So, what he did was splash a Ranger 482, added a turning chine, and increased the lifting strakes, and he had him a boat mold. That was the beginning of the Cobra/Viper boats, and they did the Fisher glass boats there also, same hull.
Storie got runnoft from Cobra, they went flaming down, and he and Bruce Benton started the Hawk boat, same basic mold, same basic boat. '01 came and they didn't have the legs to stay in the race, so that died. The molds were bought and brought to Texas where they started building the legends, then bought again and moved to Midway Ark.
Just so it's clear...again...
John Storie hasn't had a hand in designing a champ since the 80's. Anything coming out of champion today is designed by Alan Stinson.
Legend/hawk/viper/cobras are all a splash off a ranger 482. Modified, but still in the same gene pool.
It's more honest and accurate to state the legend/clones are modified rangers than some breed of champ.
Now, here's the real scoop, the only Champion Storie ever designed was the original 16'8" back in the seventies. The rest of the boats were all designed by Bill Pace, Pat Duncan, and Dave Schlick.
John Storie is living in Oklahoma City right now, and has nothing to do with the boat business.
Hey Pat, so is my 1996 181 a John Storie or a Bill Pace design or both ?
Actually, neither. That would be a Dave Schlieck designed boat. The best one at it ever.
ChamP Hull Design, Performance & Ride Quality
I understand it, and I can show it, but it's really difficult to describe it without pictures to illustrate.
I'll see if I can try and describe without looking like a doofus...
The ride quality is pretty much the "V" angle to the transom. It's simple.
Handling is the trick, it's the combination of the wedge design, along with chine angles that allow the hull to not get in it's own way, and maintain water flow to the prop.
Lemme see if I can s'plain this so we can all learn to do it at home...
take a business card size piece of paper
You need to understand what turns a boat isn't the boat, it's the motor....
If you stick your finger on the back edge of the card, simulating a motor hanging off a transom on a square edge hull, whichever direction you turn it, there is a corner digging in, trying to push the hull the opposite direction.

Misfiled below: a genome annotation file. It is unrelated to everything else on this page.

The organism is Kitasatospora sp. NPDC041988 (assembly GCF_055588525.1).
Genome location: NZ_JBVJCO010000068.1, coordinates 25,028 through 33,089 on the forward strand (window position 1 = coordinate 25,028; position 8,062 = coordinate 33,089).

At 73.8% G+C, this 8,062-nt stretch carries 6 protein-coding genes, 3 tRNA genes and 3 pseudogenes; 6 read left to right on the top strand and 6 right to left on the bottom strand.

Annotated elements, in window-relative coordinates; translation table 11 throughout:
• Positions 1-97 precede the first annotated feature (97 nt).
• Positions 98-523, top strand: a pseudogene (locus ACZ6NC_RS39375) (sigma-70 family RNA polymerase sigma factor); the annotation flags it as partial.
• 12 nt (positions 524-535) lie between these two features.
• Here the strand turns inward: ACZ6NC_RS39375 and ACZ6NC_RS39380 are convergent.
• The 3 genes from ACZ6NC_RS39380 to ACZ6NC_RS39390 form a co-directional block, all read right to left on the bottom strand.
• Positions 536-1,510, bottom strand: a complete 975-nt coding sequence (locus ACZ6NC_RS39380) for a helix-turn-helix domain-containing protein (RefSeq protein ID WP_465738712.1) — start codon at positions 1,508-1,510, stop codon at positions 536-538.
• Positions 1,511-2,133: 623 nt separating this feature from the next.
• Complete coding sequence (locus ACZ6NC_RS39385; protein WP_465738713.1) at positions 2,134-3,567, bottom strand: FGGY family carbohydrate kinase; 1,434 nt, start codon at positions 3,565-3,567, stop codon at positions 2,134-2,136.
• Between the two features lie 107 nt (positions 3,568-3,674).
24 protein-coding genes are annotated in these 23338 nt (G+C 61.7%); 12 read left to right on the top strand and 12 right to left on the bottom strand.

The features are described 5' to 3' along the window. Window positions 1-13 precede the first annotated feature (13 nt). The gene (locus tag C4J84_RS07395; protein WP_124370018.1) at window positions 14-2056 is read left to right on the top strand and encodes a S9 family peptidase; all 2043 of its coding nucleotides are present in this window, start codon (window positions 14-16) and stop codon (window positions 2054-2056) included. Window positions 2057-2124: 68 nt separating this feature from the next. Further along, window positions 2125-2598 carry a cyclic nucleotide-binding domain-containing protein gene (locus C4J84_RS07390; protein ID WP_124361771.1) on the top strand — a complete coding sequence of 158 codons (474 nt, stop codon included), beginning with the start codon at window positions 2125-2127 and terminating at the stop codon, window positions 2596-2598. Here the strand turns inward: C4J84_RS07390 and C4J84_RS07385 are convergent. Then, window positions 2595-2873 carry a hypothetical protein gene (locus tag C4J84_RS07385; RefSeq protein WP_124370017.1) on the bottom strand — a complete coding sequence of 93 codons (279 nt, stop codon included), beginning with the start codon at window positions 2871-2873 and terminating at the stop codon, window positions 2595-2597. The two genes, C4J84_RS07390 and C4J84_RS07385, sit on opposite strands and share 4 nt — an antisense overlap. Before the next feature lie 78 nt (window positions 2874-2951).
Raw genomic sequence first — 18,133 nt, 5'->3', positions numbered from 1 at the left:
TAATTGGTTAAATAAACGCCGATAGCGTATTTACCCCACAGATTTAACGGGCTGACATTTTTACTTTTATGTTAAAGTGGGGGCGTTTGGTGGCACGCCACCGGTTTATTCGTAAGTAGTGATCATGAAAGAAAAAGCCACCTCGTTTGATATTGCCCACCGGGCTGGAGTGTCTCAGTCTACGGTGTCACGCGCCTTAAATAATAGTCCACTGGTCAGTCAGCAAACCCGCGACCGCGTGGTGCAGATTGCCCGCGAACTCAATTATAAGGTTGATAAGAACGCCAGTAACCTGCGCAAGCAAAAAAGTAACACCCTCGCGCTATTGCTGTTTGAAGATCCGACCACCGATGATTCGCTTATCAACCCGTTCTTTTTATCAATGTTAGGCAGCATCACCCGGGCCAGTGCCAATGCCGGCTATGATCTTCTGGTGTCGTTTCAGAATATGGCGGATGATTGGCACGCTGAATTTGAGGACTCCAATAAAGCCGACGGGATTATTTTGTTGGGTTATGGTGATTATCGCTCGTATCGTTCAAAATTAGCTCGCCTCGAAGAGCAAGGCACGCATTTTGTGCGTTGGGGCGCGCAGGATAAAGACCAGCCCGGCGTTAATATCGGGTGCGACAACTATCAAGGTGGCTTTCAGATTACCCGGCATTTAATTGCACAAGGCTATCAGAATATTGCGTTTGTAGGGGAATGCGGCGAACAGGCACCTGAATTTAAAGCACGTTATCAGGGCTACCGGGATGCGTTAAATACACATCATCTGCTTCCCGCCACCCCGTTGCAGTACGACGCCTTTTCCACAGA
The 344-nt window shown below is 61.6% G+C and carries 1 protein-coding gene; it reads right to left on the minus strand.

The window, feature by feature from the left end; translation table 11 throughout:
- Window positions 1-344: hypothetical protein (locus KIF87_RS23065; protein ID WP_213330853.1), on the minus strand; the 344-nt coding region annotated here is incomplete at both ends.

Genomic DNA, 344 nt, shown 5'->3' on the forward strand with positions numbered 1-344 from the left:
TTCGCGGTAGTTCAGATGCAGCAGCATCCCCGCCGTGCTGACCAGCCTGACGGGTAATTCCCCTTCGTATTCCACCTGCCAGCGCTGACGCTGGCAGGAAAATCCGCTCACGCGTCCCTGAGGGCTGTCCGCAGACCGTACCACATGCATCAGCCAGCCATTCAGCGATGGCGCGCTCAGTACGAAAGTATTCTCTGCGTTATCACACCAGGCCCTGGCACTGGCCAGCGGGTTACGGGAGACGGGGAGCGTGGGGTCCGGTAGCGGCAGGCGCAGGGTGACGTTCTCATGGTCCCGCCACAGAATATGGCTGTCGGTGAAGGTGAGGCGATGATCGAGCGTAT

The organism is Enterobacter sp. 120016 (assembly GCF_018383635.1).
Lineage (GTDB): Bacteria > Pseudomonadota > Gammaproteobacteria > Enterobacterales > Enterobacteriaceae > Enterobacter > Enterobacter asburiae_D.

Now, fold the corners to duplicate the rear corners of the champ hull, it becomes obvious what happens, the corners aren't there to dig in, and just as important, the water from the corners has time to regroup and be smooth again, which prevents cavitation to the prop in cornering. How many boats have you been in, when you try to make a sharp turn, it blows out the prop and you set down? More than a few here.
The real science is in the chines, but that goes molecular, that quick lesson will suffice 99% of the time. Look at a champ from the back, the deadrise (angle of the V) is much steeper all the way to the transom than on other hulls, that's the ride.
ChamP relation to Skeeter Wrangler - Hydrostream- Ranger
Ok, kiddos...let's open our books to chapter "2" and review...
Hydrostream created the V wedge design, skeeter splashed it to create a 150 rated hull that wasn't a barge. Instant and huge success to the speed starved tournament fishermen. Storie wasn't stupid, he snagged a wrangler and tested it. There were some obvious design flaws in the wrangler, the concave pad is stupid, and it turned like a garbage scow.
Rework the pad to a "V", added some turning chines, and increase the lifting strakes and presto a hull that really did the job. Look at an original wrangler, it had funky pieces of aluminum on the corners to hit the right number for coast guard rating. The champ was built to measure 86" without the added hardware.
And there is NOTHING about a lemming wagon incorporated in a champ design. Remember your time line, the lemming hoard had the allison designed hull, then the gawd awful 198/168 hulls, then after '82 came out with the 300 hulls. Champ was building theirs for five years.
Get it straight so when asked by someone clueless you can be factual.